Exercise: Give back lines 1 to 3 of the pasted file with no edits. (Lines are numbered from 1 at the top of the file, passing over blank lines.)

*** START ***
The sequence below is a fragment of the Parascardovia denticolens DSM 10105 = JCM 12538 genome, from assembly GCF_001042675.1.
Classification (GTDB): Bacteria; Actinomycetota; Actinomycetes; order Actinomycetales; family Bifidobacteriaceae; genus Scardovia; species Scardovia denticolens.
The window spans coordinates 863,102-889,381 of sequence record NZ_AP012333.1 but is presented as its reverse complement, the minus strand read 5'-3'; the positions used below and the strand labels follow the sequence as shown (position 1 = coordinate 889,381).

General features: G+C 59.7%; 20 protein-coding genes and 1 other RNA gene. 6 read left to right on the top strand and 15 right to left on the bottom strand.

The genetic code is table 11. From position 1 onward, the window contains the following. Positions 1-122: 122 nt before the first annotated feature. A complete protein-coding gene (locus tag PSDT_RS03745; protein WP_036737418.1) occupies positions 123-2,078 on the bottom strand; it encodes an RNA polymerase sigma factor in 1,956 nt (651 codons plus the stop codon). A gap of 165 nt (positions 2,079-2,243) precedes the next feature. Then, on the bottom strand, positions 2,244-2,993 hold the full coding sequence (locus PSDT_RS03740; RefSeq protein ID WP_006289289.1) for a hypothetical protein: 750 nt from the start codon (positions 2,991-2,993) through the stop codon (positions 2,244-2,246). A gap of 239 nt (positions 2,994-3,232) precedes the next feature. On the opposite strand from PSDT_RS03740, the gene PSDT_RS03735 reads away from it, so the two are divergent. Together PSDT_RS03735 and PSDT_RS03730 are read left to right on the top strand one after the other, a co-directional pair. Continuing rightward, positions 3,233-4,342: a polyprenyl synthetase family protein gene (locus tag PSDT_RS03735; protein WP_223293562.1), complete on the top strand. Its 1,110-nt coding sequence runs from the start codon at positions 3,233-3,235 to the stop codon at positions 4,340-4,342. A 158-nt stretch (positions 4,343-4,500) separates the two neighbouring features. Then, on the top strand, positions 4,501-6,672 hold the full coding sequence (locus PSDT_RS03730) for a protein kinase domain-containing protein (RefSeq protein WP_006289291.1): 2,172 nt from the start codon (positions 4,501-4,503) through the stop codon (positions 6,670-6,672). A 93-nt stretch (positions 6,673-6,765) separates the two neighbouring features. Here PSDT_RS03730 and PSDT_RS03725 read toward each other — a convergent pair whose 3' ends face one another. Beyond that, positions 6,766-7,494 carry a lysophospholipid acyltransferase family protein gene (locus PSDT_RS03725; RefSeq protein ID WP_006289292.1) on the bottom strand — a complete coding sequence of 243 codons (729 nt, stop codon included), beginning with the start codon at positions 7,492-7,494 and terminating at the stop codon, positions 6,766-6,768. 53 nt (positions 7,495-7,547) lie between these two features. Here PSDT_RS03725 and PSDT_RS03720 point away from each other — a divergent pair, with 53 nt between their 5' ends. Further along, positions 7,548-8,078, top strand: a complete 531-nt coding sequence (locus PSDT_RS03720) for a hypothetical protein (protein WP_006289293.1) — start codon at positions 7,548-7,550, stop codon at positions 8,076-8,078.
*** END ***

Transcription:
The sequence below is a fragment of the Parascardovia denticolens DSM 10105 = JCM 12538 genome, from assembly GCF_001042675.1.
Classification (GTDB): Bacteria; Actinomycetota; Actinomycetes; order Actinomycetales; family Bifidobacteriaceae; genus Scardovia; species Scardovia denticolens.
The window spans coordinates 863,102-889,381 of sequence record NZ_AP012333.1 but is presented as its reverse complement, the minus strand read 5'-3'; the positions used below and the strand labels follow the sequence as shown (position 1 = coordinate 889,381).